LU Olympics Disputes Explained - Casualisation and Cleaners dispute
Olympic Working Dispute
RMT and London Underground have an agreement regarding Olympics working. We are committed to sticking to this agreement, but have had reason to be concerned that management may not do so. We have therefore taken the step of calling 'action short of strikes' in the form of an instruction not to work outside your job description.
Please note that this is *not* an overtime ban, or a ban on higher grade working or anything else you can do under the agreements that apply to you and/or in the normal course of your job. Rather, it is intended to ensure that LU management stick to our agreements by giving you the protection to say 'no' to any attempt by management to coerce you into working outside your job description and the agreements that form part of it.
Examples might include attempts by management to require you to:
- work Olympic duties that you have not volunteered for, without the agreement of your level one committee
- work at a location that you can not be required to work at under the agreements governing your function.
If management attempt to require you to do something that you think may be outside your job description, please contact your RMT representative immediately.
We have had reports that ICSA's have been working on the 'paid side' of the barrier, carrying out platform duties etc. Supervisors should ensure that ICSA's are on the 'unpaid' side of the barrier and are not used to make up minimum numbers. If you as a Supervisor are instructed to use ICSA's to make up minimum numbers contact your Level 1 Rep. immediately. You are covered by a ballot of action short of strike action.
It is our sincere hope that London Underground complies with our agreements and that therefore no-one will need to take any action in line with this 'action short' instruction.
There is more on this dispute here
RMT is in dispute with London Underground over its attempts to casualise the workforce by breaking the agreed settlement of our 2008 dispute. Among other issues, we are strongly opposed to LUL’s policy of counting ICSAs towards minimum station staffing numbers and deploying them on the ‘paid’ side of the barrier, and are taking industrial action short of strikes to not co-operate with this.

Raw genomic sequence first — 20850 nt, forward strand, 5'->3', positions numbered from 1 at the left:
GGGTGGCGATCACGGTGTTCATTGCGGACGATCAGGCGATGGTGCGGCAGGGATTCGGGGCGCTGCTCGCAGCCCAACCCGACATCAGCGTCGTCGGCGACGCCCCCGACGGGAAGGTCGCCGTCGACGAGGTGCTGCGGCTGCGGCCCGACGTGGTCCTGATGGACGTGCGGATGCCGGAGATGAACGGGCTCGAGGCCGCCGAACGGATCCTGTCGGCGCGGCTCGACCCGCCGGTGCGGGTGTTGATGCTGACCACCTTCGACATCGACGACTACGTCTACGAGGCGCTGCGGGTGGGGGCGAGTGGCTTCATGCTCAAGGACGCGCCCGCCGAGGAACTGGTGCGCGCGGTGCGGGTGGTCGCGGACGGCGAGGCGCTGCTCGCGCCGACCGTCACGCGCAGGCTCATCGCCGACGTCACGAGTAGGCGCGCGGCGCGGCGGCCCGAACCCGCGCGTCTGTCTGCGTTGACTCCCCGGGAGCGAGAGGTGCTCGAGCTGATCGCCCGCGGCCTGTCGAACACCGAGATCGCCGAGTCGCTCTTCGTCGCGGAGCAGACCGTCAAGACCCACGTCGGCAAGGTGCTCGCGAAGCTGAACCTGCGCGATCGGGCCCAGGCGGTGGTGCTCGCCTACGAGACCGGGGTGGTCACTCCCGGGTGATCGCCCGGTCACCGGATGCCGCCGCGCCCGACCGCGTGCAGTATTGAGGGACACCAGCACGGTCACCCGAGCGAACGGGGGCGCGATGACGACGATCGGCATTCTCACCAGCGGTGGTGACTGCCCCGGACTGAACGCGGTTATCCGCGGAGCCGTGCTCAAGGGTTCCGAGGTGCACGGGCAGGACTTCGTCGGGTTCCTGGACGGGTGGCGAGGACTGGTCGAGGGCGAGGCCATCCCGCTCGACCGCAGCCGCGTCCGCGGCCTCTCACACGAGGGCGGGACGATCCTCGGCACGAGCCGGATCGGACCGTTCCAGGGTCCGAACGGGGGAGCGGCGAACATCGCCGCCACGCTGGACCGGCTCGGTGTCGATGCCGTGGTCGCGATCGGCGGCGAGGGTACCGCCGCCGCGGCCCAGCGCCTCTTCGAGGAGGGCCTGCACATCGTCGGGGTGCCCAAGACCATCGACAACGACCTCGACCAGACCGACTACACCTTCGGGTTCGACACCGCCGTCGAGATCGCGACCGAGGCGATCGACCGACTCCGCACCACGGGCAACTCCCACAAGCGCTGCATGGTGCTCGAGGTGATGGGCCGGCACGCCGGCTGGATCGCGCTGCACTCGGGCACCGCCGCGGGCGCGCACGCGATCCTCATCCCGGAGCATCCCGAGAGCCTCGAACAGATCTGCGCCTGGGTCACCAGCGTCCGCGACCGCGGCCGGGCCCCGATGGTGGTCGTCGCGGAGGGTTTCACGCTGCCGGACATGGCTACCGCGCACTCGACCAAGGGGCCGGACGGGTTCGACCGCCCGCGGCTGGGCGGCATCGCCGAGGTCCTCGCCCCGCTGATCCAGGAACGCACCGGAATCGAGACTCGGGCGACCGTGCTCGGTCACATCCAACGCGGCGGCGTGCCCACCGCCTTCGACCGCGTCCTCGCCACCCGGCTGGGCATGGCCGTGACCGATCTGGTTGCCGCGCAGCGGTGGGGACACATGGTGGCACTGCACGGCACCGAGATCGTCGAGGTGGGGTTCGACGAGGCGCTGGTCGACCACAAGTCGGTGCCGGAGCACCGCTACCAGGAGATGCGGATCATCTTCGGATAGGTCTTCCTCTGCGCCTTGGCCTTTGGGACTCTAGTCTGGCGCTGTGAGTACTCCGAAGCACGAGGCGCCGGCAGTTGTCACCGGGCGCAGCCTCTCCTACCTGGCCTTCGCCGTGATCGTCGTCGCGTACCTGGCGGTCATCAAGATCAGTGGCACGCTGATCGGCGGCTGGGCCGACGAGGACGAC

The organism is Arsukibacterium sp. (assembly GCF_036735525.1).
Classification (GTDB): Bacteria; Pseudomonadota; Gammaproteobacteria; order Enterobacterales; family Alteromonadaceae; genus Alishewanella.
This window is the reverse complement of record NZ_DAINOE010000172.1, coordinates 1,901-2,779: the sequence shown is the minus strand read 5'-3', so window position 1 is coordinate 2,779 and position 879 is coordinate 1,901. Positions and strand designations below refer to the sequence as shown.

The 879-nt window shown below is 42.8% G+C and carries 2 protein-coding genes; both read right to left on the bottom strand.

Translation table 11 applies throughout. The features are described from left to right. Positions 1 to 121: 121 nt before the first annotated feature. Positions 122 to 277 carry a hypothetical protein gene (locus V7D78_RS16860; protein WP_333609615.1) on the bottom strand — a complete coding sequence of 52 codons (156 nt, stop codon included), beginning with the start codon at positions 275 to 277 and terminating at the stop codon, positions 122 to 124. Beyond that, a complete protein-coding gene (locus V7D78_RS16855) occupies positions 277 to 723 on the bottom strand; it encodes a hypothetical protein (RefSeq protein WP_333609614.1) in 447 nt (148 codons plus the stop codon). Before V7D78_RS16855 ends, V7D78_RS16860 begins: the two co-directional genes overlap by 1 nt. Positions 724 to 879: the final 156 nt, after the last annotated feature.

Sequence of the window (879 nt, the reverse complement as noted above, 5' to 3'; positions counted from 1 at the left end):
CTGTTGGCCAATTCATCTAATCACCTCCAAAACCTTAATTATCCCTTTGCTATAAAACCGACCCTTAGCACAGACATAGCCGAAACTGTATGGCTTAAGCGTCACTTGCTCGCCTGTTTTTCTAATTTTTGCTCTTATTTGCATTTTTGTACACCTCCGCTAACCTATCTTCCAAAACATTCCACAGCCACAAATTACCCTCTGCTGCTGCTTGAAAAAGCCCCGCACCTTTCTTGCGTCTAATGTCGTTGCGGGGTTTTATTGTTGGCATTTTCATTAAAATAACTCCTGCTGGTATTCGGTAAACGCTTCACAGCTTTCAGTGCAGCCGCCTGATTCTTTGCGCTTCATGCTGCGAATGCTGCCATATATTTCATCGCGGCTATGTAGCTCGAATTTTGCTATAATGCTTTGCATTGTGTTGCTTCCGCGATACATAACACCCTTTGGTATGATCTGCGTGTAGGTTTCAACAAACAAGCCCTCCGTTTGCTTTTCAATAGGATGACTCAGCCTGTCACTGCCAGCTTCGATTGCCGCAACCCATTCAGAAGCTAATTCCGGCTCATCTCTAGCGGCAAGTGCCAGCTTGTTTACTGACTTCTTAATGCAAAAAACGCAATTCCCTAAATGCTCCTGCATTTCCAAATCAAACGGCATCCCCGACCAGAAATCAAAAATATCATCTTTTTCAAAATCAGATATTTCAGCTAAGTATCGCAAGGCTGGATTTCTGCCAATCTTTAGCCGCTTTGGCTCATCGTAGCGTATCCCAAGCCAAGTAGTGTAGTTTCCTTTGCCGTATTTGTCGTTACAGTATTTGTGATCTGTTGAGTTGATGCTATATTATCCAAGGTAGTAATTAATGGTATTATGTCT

We have had reports that ICSAs have been working on the ‘paid’ side of the barrier, carrying out platform duties etc. Station Supervisors should deploy ICSAs on the ‘unpaid’ side of the barrier only and not count them towards minimum numbers. If a manager instructs you as a Station Supervisor to count ICSAs towards minimum numbers, contact your local (Level 1) RMT representative immediately. You are covered by an official ‘action short of strike’ instruction following a ballot.
There is more on this dispute here
RMT CLEANERS DISPUTE
Cleaners employed by agencies were used to undermine the recent strike. Our union is seeking legal advice as to whether the cleaning companies breached the law that forbids the use of agency staff to break an industrial dispute.
Our cleaners are on poverty wages and have not been awarded an Olympic bonus. They need the support of all our members.
During the cleaners’ strike action, Station Supervisors should check that cleaners:
- have valid entry permits (we have heard that some agencies do not have enough qualified cleaners, so are are forging permits or allowing more than one cleaner to work on the same permit)
- are familiarised to work on the station
- have PPE: Hi Vi, boots and gloves
- have been trained in cleaning human fluid and vomit.
You should also raise jobs for spillages, unemptied bins, etc. if there are no cleaners on your station. Cleaning companies are fined for each job which is left open.
There is more about the cleaners struggle for a London Living Wage here.